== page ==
01.30.2013
By Terry Flanagan

Industry Still Not Ready For OTC Derivatives Reforms

Financial institutions are being warned that they are still woefully underprepared to handle the new regulations that will govern over-the-counter derivatives trading.

Two new studies this week highlight the problems that firms are facing as new regulations that are currently being introduced to shine more light into the opaque world of OTC derivatives in a bid to reduce systemic risk following the financial crisis come into view.

In the U.S., the Dodd-Frank Act is mandating the trading of swaps on to a new type of trading platform called a swap execution facility (SEF), while in Europe similar rules, in the form of Emir, will require all standardized OTC derivatives products to be cleared centrally and reported to a trade repository.

The first study, which was conducted by trading communications provider IPC Systems and generated responses from hedge funds, investment banks, broker-dealers and exchanges, found that 36% of these firms did not have any plan in place at all to deal with the new regulations and 62% were only slightly prepared.

Interestingly, two-thirds of the respondents expected to see a trading shift to futures markets, while the fragmented nature of the expected new derivatives landscape was also evident with 39% of respondents saying that they plan to connect to more than 10 SEFs and 23% saying that they will connect to more than 20.

“OTC derivatives trading has been hotly debated for the last few years, yet there is concern—and in some cases an outright admission—that neither individual firms nor the industry as a whole are well-prepared for the coming changes,” said Ganesh Iyer, senior product marketing manager, at IPC.

“This concern is juxtaposed against an already operating and fast-growing market. Taken together, these points underscore what we have concluded and what our customers have learned: connectivity to SEFs and the various other OTC derivatives execution venues is critical not only for addressing compliance concerns but also for gaining competitive advantage and capitalizing on new opportunities.”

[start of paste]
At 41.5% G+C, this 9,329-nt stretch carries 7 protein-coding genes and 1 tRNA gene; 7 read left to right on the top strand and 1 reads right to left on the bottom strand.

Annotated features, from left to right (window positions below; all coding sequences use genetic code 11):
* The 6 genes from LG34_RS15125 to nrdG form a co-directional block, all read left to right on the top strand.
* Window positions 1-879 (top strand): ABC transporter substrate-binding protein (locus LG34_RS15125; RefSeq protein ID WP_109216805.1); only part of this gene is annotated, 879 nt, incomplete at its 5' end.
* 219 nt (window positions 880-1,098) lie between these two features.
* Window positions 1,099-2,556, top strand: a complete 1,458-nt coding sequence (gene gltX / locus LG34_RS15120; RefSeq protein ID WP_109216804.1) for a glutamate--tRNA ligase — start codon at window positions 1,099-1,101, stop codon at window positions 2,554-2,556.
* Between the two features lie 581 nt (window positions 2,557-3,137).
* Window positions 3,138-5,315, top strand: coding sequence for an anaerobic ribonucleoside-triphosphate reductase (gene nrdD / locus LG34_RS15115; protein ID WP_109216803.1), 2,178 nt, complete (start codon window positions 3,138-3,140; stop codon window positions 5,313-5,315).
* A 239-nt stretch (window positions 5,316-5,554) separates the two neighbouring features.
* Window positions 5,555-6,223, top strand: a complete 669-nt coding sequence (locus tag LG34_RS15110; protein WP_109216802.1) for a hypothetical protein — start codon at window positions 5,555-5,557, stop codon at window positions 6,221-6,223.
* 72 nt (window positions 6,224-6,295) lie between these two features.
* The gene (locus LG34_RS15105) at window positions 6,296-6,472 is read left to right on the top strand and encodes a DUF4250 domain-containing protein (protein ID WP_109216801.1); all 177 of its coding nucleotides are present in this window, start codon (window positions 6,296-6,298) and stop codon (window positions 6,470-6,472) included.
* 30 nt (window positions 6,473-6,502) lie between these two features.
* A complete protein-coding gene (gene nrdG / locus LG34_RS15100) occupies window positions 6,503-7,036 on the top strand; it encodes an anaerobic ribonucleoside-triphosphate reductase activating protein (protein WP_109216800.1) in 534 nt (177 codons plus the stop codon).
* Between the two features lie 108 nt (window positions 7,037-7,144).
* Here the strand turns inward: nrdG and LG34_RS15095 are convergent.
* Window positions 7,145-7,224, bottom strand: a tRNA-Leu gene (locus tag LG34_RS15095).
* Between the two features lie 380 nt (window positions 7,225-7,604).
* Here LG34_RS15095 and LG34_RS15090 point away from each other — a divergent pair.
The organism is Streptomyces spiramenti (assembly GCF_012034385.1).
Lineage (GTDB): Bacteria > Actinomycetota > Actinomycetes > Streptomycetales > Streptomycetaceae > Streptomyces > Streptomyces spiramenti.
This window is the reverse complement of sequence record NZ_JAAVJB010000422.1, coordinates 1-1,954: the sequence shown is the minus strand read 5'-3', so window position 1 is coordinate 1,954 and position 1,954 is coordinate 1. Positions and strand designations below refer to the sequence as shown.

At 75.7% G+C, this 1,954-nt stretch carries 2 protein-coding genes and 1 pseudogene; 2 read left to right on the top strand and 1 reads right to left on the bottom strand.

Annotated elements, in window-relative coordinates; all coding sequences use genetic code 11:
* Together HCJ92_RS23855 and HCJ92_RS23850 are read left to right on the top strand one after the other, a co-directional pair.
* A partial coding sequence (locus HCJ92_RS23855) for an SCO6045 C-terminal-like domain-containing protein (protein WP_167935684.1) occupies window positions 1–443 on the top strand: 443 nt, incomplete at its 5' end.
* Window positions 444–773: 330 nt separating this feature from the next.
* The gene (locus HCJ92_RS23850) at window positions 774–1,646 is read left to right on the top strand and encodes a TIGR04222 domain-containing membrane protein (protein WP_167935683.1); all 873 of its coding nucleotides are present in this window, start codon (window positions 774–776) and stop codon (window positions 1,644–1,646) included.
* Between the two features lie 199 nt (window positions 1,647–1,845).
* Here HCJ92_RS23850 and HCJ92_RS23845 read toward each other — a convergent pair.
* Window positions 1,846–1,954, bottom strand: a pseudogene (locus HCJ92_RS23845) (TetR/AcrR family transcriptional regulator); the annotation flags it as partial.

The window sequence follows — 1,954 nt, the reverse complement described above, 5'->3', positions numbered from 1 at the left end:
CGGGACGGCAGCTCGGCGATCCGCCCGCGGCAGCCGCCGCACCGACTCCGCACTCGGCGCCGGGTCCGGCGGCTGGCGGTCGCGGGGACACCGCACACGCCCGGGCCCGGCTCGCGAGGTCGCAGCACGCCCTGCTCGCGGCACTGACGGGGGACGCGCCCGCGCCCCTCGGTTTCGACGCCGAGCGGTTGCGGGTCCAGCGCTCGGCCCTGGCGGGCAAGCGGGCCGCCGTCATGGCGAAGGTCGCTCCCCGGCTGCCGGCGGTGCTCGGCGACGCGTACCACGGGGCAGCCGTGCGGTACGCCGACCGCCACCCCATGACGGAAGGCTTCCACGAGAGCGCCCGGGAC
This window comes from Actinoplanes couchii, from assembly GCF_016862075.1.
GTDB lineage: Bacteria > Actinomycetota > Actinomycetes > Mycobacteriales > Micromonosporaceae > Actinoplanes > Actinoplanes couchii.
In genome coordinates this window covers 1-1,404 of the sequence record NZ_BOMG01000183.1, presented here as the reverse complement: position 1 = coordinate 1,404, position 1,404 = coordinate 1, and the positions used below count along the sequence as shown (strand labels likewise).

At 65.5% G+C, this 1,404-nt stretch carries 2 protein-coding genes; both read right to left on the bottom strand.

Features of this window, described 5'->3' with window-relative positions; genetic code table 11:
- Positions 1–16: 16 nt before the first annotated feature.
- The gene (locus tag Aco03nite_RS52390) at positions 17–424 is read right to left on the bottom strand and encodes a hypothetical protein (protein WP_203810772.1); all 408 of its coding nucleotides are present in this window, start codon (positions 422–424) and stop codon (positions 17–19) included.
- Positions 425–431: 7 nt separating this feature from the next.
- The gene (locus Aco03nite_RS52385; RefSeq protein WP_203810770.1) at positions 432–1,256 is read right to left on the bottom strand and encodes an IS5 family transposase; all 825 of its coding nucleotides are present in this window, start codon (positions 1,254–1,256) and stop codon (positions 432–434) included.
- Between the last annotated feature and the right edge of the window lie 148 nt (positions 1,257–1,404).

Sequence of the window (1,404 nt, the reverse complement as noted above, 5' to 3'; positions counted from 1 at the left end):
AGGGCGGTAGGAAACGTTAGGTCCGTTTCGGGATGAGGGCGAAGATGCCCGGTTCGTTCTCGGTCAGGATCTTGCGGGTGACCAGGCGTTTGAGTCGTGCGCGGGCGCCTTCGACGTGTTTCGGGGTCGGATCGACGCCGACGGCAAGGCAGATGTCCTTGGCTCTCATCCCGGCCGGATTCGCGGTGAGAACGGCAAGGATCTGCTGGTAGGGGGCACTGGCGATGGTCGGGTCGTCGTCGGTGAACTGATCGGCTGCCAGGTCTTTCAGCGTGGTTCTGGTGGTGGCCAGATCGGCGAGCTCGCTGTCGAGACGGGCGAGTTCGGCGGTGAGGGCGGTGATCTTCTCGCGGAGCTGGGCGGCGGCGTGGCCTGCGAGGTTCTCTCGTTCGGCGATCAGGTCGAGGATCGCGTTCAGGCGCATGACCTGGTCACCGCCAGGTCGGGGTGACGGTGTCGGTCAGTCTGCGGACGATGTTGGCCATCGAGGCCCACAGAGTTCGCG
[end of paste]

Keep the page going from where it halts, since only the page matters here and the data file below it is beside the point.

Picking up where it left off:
The second report, by Woodbine Associates, a capital markets consultancy, analyzed the business, operational and technology requirements required by firms to be ready for Dodd-Frank and Emir.

“Buy-side firms and derivative end users need to move full speed ahead to ensure they can trade swaps effectively in the new market structure,” said Sean Owens, director of fixed income and derivatives at Woodbine Associates, and author of the report.

“The derivative markets are in the process of undergoing a substantial transformation. Firms must meet both baseline regulatory requirements and a broader set of business needs for optimal performance. Management must ensure they have the capabilities and flexibility to meet the challenges of the evolving environment. Immediate action is essential.”

The report found that firms will need enhanced capabilities to process, finance and allocate collateral to minimize the costs associated with restrictive central counterparty (CCP) and counterparty margin requirements. The selection of a CCP and futures commission merchant will also therefore substantially impact on the future capability and flexibility of a firm, the study found.

The study also identified pre-trade analysis as another area the buy side need to invest in to lower costs, while internal compliance, position monitoring and risk management responsibilities will significantly increase for end users under the new rules.

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